1.1. The ubiquitin-proteasome pathway
Ubiquitin is a highly conserved, 76-amino acid protein that is ubiquitously expressed in eukaryotic cells 1. This small protein controls almost all aspects of a cell's life and death, through its covalent modification of other cellular proteins in a process known as ubiquitination 2,3. The enzymatic cascade of ubiquitination begins with ubiquitin activation by an E1 (ubiquitin-activating enzyme), followed by transfer of the activated ubiquitin to an E2 (ubiquitin-conjugating enzyme, also known as Ubc), and ends with conjugation of ubiquitin to a target protein through the formation of an isopeptide bond between the carboxyl terminus of ubiquitin and an ε-amino group of a lysine residue on the protein substrate. The last step requires a member of a very large family of ubiquitin-protein ligases (E3), which, together with E2s, determine substrate specificity. E3s can be divided into two categories, depending on whether they contain a HECT (homology to E6AP C-terminus) or RING (really interesting new gene) domain. The HECT domain E3s contain an active-site cysteine, which can accept ubiquitin from an E2 and transfer the ubiquitin to a target protein. In contrast, the RING domain E3s do not contain a conventional enzyme active site, but they promote ubiquitination by binding to both protein substrates and E2s, facilitating the conjugation of ubiquitin to specific protein targets. Ubiquitination reactions are reversed by members of a large family of deubiquitination enzymes (DUBs, also known as isopeptidases)4,5. Thus, ubiquitination is a reversible covalent modification, similar to phosphorylation.
Ubiquitin has seven lysines, each of which can be conjugated by another ubiquitin to form a polyubiquitin chain 6. The topology of polyubiquitin chains can influence the fate of target proteins. For example, polyubiquitin chains linked through lysine 48 (K48) of ubiquitin normally target a protein for degradation by the proteasome, whereas K63 polyubiquitin chains have functions independent of proteolysis, including protein kinase activation, DNA repair and membrane trafficking. Monoubiquitination usually does not lead to proteasomal degradation; instead, it regulates important cellular functions such as chromatin remodeling and vesicle trafficking.
1.2. The NF-κB pathway
Both the proteolytic and non-proteolytic functions of ubiquitin are critically important for the regulation of nuclear factor kappa B (NF-κB), a family of transcription factors actively involved in the regulation of immunity, inflammation, and cell survival 7. The NF-κB /Rel family includes RelA (p65), c-Rel, RelB, p50 and p52. They share an N-terminal Rel homology domain (RHD), which mediates dimerization, nuclear translocation, DNA binding and association with the inhibitory proteins IκBs. p50 and p52 are generated from their precursors p105 and p100, respectively, through proteasomal degradation of the C-terminal IκB-like ankyrin repeats.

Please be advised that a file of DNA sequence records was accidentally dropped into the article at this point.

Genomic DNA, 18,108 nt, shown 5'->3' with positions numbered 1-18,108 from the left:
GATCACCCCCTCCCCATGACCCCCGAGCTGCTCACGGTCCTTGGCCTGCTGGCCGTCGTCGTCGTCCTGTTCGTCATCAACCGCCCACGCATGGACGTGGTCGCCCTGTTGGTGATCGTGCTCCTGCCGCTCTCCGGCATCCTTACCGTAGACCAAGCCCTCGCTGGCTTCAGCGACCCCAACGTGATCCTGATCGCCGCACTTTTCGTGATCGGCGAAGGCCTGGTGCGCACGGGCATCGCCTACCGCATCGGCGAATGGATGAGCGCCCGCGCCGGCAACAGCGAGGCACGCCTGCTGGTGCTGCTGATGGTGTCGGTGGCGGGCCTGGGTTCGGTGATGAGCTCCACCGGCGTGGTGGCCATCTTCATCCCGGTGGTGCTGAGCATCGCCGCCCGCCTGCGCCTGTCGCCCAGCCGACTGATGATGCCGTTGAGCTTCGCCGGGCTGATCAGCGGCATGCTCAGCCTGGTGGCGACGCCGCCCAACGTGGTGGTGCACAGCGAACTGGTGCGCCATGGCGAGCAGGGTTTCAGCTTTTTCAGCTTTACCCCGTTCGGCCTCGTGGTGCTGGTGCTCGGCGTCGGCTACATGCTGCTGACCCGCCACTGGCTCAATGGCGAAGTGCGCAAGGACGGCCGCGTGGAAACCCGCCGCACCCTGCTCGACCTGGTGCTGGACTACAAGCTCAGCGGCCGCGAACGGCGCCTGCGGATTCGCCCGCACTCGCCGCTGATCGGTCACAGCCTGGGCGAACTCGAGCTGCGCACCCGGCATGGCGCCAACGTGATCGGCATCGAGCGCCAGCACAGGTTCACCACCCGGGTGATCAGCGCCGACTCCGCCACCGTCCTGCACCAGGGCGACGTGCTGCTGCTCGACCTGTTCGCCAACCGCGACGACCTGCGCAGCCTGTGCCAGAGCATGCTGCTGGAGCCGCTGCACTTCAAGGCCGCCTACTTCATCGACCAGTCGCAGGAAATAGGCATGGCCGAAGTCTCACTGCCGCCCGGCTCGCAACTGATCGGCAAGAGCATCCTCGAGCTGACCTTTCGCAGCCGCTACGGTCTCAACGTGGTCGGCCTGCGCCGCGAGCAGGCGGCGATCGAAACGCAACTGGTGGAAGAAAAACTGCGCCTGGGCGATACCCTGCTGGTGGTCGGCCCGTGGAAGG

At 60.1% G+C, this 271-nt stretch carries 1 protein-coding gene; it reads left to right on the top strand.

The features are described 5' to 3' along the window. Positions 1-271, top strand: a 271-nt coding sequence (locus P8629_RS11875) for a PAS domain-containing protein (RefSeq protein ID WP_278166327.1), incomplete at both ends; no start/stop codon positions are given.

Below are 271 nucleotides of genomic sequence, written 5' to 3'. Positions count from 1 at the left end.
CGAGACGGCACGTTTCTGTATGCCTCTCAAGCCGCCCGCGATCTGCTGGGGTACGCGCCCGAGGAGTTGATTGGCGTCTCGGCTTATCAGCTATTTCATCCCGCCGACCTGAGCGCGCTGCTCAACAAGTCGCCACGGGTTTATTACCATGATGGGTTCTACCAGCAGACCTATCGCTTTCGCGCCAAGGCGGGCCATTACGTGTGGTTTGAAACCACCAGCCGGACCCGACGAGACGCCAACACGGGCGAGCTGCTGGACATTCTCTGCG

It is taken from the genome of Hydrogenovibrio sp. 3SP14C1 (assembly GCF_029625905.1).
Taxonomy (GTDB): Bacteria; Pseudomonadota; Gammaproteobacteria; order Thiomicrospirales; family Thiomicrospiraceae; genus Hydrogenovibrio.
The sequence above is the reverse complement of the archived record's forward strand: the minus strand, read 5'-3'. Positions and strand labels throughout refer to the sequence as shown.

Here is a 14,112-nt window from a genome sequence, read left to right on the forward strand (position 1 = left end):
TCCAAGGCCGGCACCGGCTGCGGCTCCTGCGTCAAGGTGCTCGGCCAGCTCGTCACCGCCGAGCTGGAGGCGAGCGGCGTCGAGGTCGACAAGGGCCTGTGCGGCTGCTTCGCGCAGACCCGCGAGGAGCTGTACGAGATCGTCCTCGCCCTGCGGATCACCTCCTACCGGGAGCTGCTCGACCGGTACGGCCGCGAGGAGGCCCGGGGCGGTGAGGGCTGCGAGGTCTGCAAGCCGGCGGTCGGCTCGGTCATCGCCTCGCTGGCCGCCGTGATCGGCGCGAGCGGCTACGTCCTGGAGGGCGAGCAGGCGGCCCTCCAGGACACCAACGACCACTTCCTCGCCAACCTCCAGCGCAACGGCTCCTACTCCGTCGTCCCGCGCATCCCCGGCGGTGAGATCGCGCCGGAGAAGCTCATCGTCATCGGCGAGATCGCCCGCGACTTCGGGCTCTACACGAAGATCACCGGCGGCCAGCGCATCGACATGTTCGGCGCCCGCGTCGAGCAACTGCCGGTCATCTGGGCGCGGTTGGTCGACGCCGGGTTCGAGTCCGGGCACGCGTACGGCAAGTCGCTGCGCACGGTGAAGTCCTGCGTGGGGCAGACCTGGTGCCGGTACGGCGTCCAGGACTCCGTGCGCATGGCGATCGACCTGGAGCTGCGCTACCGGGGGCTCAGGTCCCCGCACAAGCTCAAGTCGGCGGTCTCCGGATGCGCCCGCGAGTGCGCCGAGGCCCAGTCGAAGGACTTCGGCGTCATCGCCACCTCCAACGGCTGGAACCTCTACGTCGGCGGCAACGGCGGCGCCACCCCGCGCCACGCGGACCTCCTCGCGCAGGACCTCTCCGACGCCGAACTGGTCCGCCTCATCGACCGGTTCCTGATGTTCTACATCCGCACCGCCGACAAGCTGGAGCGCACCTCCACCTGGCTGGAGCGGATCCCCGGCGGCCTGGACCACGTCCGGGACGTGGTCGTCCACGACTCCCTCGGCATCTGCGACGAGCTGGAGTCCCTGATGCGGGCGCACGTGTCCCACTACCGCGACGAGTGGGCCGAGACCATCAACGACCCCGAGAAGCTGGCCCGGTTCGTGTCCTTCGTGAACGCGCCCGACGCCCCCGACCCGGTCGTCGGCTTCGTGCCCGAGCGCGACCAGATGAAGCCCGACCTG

The NF-κB activation pathways are classified into canonical and non-canonical pathways; the canonical pathway leads to the degradation of IκB, whereas the non-canonical pathway involves the processing of p100 to the mature subunit p52 8. The canonical pathway is activated by most NF-κB stimulatory ligands, including proinflammatory cytokines such as tumor necrosis factor α (TNFα) and interleukin-1β (IL-1β), and microbial ligands such as bacterial lipopolysaccharides (LPS) and viral nucleic acids. These ligands bind to their receptors and trigger distinct signaling pathways that converge on a large kinase complex consisting of the catalytic subunits IKKα and IKKβ (IκB kinase α and β), and an essential regulatory subunit NEMO (NF-κB essential modulator, also known as IKKγ or IKKAP). The IKK complex phosphorylates IκBs, and targets these inhibitors for polyubiquitination and subsequent degradation by the proteasome. The liberated NF-κB enters the nucleus to turn on the transcription of target genes. The non-canonical pathway is activated by a subset of receptors in B cells, such as CD40 and B cell activating factor receptor (BAFF-R). These receptors initiate a signaling cascade leading to activation of IKKα, which phosphorylates p100. Phosphorylated p100 is polyubiquitinated and then its C-terminus is selectively degraded by the proteasome, sparing the N-terminal Rel homology domain to generate the mature p52 subunit. p52 forms a dimer with RelB and the dimeric complex enters the nucleus to turn on the expression of genes that are important for B cell maturation and activation.
In both canonical and non-canonical pathways, IKK is key to NF-κB activation. Mounting evidence shows that ubiquitination and deubiquitination play a central role in IKK regulation by diverse NF-κB signaling pathways 9,10. In particular, K63 polyubiquitination mediates the activation of IKK and mitogen-activated protein kinases (MAPKs) through a proteasome-independent mechanism. In this chapter, we will discuss recent progress in understanding the roles of ubiquitin in three steps of the NF-κB pathway: IκB degradation, processing of NF-κB precursors and activation of IKK and other kinases. In addition, we will discuss how deubiquitination enzymes negatively regulate the NF-κB pathway, and how dysfunction of these enzymes may lead to human diseases.